Effectiveness of ear, nose and throat outreach programmes for Aboriginal and Torres Strait Islander Australians: a systematic review

Anna Gotis-Graham, Rona Macniven, Kelvin Kong, Kylie Gwynne

Research output: Contribution to journalArticlepeer-review

1 Citation (Scopus)
6 Downloads (Pure)

Abstract

Objective: To examine the ability of ear, nose and throat (ENT) outreach programmes to improve health outcomes among Aboriginal and Torres Strait Islander people.

Methods: We conducted a systematic literature search of nine databases (Medline, CINAHLS, PsycINFO, Embase, Cochrane, Scopus, Global health, Informit Rural health database and Indigenous collection) and grey literature sources for primary studies evaluating ENT outreach services for Aboriginal and Torres Strait Islander people. This review included English language studies of all types, published between 2000 and 2018, that supplied ENT outreach services to Aboriginal and Torres Strait Islander Australians and provided data to evaluate their aims. Two authors independently evaluated the eligible articles and extracted relevant information. Risk of bias was assessed using the Mixed Methods Assessment Tool.

Results: Of the 506 studies identified, 15 were included in this review. These 15 studies evaluated eight different programs/activities. Studies were heterogeneous in design so a meta-analysis could not be conducted. Seven studies measured health-related outcomes in middle ear or hearing status; six reported overall positive changes one reported no clinically significant improvements. Five programmes/activities and their corresponding studies involved Aboriginal and Torres Strait Islander people and organisations in delivery and evaluation, but involvement in programme or study design was unclear.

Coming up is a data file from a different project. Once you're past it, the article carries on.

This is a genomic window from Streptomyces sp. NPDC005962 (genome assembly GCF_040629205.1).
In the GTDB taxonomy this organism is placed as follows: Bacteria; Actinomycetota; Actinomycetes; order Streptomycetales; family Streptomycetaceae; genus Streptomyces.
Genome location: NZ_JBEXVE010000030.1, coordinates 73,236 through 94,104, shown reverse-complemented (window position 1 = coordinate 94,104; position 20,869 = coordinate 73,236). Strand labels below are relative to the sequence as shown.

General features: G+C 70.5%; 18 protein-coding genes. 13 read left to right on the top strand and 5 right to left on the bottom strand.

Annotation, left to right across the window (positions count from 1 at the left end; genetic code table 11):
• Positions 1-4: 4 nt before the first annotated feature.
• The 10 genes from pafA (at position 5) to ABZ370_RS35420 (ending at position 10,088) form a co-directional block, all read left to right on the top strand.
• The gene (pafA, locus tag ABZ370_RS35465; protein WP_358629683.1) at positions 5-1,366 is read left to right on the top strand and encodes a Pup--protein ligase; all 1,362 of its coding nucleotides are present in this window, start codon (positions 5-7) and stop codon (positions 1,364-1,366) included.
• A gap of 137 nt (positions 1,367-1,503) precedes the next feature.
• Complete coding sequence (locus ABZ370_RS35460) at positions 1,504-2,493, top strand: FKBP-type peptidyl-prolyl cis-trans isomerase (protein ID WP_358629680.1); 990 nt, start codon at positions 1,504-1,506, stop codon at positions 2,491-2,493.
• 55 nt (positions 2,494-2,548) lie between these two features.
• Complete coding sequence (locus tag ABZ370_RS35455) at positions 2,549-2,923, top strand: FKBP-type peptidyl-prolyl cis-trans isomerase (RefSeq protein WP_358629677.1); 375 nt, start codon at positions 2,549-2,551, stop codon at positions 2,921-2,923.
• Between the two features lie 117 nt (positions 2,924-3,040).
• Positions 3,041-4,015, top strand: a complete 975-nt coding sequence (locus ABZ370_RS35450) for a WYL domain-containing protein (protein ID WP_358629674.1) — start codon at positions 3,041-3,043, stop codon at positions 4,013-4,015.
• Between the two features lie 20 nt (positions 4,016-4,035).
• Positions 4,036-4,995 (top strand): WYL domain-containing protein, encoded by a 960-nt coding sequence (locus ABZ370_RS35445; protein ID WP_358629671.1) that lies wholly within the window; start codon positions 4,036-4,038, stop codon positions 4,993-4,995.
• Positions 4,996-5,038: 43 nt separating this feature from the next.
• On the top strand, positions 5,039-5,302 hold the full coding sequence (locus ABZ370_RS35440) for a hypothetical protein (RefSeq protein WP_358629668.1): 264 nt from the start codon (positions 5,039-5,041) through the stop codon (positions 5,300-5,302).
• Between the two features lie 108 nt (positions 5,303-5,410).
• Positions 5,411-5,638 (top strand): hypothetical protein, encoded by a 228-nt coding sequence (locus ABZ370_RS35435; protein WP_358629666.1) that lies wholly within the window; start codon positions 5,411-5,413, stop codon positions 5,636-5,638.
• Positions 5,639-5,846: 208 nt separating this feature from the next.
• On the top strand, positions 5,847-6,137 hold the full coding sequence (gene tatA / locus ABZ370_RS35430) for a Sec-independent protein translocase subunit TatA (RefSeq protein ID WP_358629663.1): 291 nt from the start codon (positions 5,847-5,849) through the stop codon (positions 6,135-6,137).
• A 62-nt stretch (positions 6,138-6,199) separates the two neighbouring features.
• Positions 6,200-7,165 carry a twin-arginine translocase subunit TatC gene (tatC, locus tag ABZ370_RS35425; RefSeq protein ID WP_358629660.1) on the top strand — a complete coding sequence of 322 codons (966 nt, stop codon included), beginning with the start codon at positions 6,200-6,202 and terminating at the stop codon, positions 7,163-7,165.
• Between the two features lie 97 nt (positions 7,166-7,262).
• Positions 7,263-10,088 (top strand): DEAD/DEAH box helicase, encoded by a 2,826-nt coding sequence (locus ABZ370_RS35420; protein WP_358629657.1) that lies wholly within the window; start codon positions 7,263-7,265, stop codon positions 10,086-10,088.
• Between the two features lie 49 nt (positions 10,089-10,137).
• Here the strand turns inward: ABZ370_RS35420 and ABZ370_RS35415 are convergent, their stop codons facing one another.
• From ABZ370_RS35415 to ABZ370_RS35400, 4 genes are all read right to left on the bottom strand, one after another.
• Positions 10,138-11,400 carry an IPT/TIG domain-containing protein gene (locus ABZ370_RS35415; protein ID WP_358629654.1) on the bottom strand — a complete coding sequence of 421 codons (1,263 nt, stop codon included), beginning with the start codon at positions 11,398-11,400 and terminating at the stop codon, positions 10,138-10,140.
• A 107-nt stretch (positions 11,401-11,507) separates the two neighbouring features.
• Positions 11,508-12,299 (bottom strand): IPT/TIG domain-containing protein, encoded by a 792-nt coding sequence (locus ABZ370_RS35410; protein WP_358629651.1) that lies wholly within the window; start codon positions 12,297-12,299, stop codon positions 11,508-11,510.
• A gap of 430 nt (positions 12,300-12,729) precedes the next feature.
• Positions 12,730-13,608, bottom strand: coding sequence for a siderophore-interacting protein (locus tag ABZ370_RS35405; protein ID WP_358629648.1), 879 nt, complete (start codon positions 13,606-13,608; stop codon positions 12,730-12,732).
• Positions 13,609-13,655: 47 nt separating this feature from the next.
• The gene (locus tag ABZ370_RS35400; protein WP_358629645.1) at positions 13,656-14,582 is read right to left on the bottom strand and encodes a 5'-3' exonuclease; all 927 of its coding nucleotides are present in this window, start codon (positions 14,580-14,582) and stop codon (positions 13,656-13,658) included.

Conclusion: While some studies demonstrated improved outcomes, the overall ability of ENT programmes to improve health outcomes for Aboriginal and Torres Strait Islander children is unclear. The impact of ENT outreach may be limited by a lack of quality evidence, service coordination and sustainability. Community codesign and supporting and resourcing local capacity must be a component of outreach programmes and ongoing evaluation is also recommended. Improvements in these areas would likely improve health outcomes.

PROSPERO registration number: CRD42019134757.

Original languageEnglish
Article numbere038273
Pages (from-to)1-11
Number of pages11
JournalBMJ Open
Volume10
Issue number11
DOIs
Publication statusPublished - 26 Nov 2020
Externally publishedYes

Bibliographical note

Copyright the Author(s) 2020. Version archived for private and non-commercial use with the permission of the author/s and according to publisher conditions. For further rights please contact the publisher.

Keywords

  • community child health
  • oral medicine
  • public health

Fingerprint Dive into the research topics of 'Effectiveness of ear, nose and throat outreach programmes for Aboriginal and Torres Strait Islander Australians: a systematic review'. Together they form a unique fingerprint.

Cite this